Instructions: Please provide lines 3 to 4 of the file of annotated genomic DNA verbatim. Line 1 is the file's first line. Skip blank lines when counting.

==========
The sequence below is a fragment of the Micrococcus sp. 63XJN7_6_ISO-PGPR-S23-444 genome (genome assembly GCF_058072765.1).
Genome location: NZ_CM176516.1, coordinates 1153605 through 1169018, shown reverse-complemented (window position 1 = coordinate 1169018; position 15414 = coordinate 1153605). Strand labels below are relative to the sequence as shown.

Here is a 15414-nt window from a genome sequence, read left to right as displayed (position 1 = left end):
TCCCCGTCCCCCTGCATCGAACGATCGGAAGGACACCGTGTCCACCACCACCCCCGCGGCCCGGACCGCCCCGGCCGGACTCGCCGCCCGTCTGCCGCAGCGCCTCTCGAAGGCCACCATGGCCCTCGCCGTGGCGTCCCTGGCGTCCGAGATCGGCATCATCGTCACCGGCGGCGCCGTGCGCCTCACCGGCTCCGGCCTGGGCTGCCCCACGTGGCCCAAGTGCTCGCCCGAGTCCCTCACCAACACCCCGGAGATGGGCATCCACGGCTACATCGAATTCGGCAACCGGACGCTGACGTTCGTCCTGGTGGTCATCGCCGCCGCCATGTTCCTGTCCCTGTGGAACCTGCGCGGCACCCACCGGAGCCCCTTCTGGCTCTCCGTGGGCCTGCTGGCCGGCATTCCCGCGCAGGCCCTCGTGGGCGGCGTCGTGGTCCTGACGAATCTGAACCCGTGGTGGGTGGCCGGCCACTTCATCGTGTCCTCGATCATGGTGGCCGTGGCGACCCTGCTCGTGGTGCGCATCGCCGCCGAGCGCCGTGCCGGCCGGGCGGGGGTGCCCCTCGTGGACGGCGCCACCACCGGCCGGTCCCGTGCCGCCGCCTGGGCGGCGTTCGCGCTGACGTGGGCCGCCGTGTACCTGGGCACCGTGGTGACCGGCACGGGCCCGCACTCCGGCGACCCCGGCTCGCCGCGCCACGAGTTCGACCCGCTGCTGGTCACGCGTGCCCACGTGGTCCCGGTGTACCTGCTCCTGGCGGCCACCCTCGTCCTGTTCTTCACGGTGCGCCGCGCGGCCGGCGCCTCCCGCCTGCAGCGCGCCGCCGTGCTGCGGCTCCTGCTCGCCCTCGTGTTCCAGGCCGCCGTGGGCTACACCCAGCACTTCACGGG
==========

Here is a 15414-nt window from a genome sequence, read left to right as displayed (position 1 = left end):
TCCCCGTCCCCCTGCATCGAACGATCGGAAGGACACCGTGTCCACCACCACCCCCGCGGCCCGGACCGCCCCGGCCGGACTCGCCGCCCGTCTGCCGCAGCGCCTCTCGAAGGCCACCATGGCCCTCGCCGTGGCGTCCCTGGCGTCCGAGATCGGCATCATCGTCACCGGCGGCGCCGTGCGCCTCACCGGCTCCGGCCTGGGCTGCCCCACGTGGCCCAAGTGCTCGCCCGAGTCCCTCACCAACACCCCGGAGATGGGCATCCACGGCTACATCGAATTCGGCAACCGGACGCTGACGTTCGTCCTGGTGGTCATCGCCGCCGCCATGTTCCTGTCCCTGTGGAACCTGCGCGGCACCCACCGGAGCCCCTTCTGGCTCTCCGTGGGCCTGCTGGCCGGCATTCCCGCGCAGGCCCTCGTGGGCGGCGTCGTGGTCCTGACGAATCTGAACCCGTGGTGGGTGGCCGGCCACTTCATCGTGTCCTCGATCATGGTGGCCGTGGCGACCCTGCTCGTGGTGCGCATCGCCGCCGAGCGCCGTGCCGGCCGGGCGGGGGTGCCCCTCGTGGACGGCGCCACCACCGGCCGGTCCCGTGCCGCCGCCTGGGCGGCGTTCGCGCTGACGTGGGCCGCCGTGTACCTGGGCACCGTGGTGACCGGCACGGGCCCGCACTCCGGCGACCCCGGCTCGCCGCGCCACGAGTTCGACCCGCTGCTGGTCACGCGTGCCCACGTGGTCCCGGTGTACCTGCTCCTGGCGGCCACCCTCGTCCTGTTCTTCACGGTGCGCCGCGCGGCCGGCGCCTCCCGCCTGCAGCGCGCCGCCGTGCTGCGGCTCCTGCTCGCCCTCGTGTTCCAGGCCGCCGTGGGCTACACCCAGCACTTCACGGG